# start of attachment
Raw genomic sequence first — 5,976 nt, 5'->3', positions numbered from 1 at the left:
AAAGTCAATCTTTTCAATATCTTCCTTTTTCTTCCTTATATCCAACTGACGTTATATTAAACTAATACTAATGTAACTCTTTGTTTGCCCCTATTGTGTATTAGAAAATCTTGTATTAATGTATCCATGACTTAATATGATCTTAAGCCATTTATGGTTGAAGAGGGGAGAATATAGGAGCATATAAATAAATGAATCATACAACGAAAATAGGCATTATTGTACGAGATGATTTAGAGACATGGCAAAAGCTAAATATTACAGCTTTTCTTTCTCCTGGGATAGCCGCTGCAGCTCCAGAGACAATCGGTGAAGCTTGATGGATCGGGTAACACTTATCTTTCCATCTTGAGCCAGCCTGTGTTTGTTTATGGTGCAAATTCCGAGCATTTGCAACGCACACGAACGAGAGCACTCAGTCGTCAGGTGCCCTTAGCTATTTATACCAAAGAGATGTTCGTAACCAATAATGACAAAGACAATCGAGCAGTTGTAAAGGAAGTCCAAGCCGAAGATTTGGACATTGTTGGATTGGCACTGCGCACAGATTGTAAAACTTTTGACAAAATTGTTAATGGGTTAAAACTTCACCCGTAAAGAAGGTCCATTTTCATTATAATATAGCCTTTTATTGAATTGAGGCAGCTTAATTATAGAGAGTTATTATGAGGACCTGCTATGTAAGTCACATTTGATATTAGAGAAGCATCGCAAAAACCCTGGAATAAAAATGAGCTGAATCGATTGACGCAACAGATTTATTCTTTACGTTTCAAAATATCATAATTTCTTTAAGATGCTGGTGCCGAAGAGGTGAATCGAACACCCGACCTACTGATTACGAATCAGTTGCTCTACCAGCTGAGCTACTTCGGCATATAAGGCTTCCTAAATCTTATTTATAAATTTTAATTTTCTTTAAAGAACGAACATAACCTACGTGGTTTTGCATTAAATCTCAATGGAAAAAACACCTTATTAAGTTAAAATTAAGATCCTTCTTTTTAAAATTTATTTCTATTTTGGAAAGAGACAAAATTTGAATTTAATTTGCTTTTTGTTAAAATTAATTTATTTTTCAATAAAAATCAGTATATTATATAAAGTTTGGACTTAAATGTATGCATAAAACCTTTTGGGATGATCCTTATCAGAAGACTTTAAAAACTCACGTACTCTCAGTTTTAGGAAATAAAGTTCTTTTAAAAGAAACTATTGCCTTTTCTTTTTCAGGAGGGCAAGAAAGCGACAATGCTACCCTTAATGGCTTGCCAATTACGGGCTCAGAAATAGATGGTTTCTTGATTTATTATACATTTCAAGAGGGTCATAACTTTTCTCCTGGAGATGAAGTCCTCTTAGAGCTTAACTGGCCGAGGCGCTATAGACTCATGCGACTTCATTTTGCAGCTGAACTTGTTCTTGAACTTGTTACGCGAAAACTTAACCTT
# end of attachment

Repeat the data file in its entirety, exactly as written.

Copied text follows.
Raw genomic sequence first — 5,976 nt, 5'->3', positions numbered from 1 at the left:
AAAGTCAATCTTTTCAATATCTTCCTTTTTCTTCCTTATATCCAACTGACGTTATATTAAACTAATACTAATGTAACTCTTTGTTTGCCCCTATTGTGTATTAGAAAATCTTGTATTAATGTATCCATGACTTAATATGATCTTAAGCCATTTATGGTTGAAGAGGGGAGAATATAGGAGCATATAAATAAATGAATCATACAACGAAAATAGGCATTATTGTACGAGATGATTTAGAGACATGGCAAAAGCTAAATATTACAGCTTTTCTTTCTCCTGGGATAGCCGCTGCAGCTCCAGAGACAATCGGTGAAGCTTGATGGATCGGGTAACACTTATCTTTCCATCTTGAGCCAGCCTGTGTTTGTTTATGGTGCAAATTCCGAGCATTTGCAACGCACACGAACGAGAGCACTCAGTCGTCAGGTGCCCTTAGCTATTTATACCAAAGAGATGTTCGTAACCAATAATGACAAAGACAATCGAGCAGTTGTAAAGGAAGTCCAAGCCGAAGATTTGGACATTGTTGGATTGGCACTGCGCACAGATTGTAAAACTTTTGACAAAATTGTTAATGGGTTAAAACTTCACCCGTAAAGAAGGTCCATTTTCATTATAATATAGCCTTTTATTGAATTGAGGCAGCTTAATTATAGAGAGTTATTATGAGGACCTGCTATGTAAGTCACATTTGATATTAGAGAAGCATCGCAAAAACCCTGGAATAAAAATGAGCTGAATCGATTGACGCAACAGATTTATTCTTTACGTTTCAAAATATCATAATTTCTTTAAGATGCTGGTGCCGAAGAGGTGAATCGAACACCCGACCTACTGATTACGAATCAGTTGCTCTACCAGCTGAGCTACTTCGGCATATAAGGCTTCCTAAATCTTATTTATAAATTTTAATTTTCTTTAAAGAACGAACATAACCTACGTGGTTTTGCATTAAATCTCAATGGAAAAAACACCTTATTAAGTTAAAATTAAGATCCTTCTTTTTAAAATTTATTTCTATTTTGGAAAGAGACAAAATTTGAATTTAATTTGCTTTTTGTTAAAATTAATTTATTTTTCAATAAAAATCAGTATATTATATAAAGTTTGGACTTAAATGTATGCATAAAACCTTTTGGGATGATCCTTATCAGAAGACTTTAAAAACTCACGTACTCTCAGTTTTAGGAAATAAAGTTCTTTTAAAAGAAACTATTGCCTTTTCTTTTTCAGGAGGGCAAGAAAGCGACAATGCTACCCTTAATGGCTTGCCAATTACGGGCTCAGAAATAGATGGTTTCTTGATTTATTATACATTTCAAGAGGGTCATAACTTTTCTCCTGGAGATGAAGTCCTCTTAGAGCTTAACTGGCCGAGGCGCTATAGACTCATGCGACTTCATTTTGCAGCTGAACTTGTTCTTGAACTTGTTACGCGAAAACTTAACCTT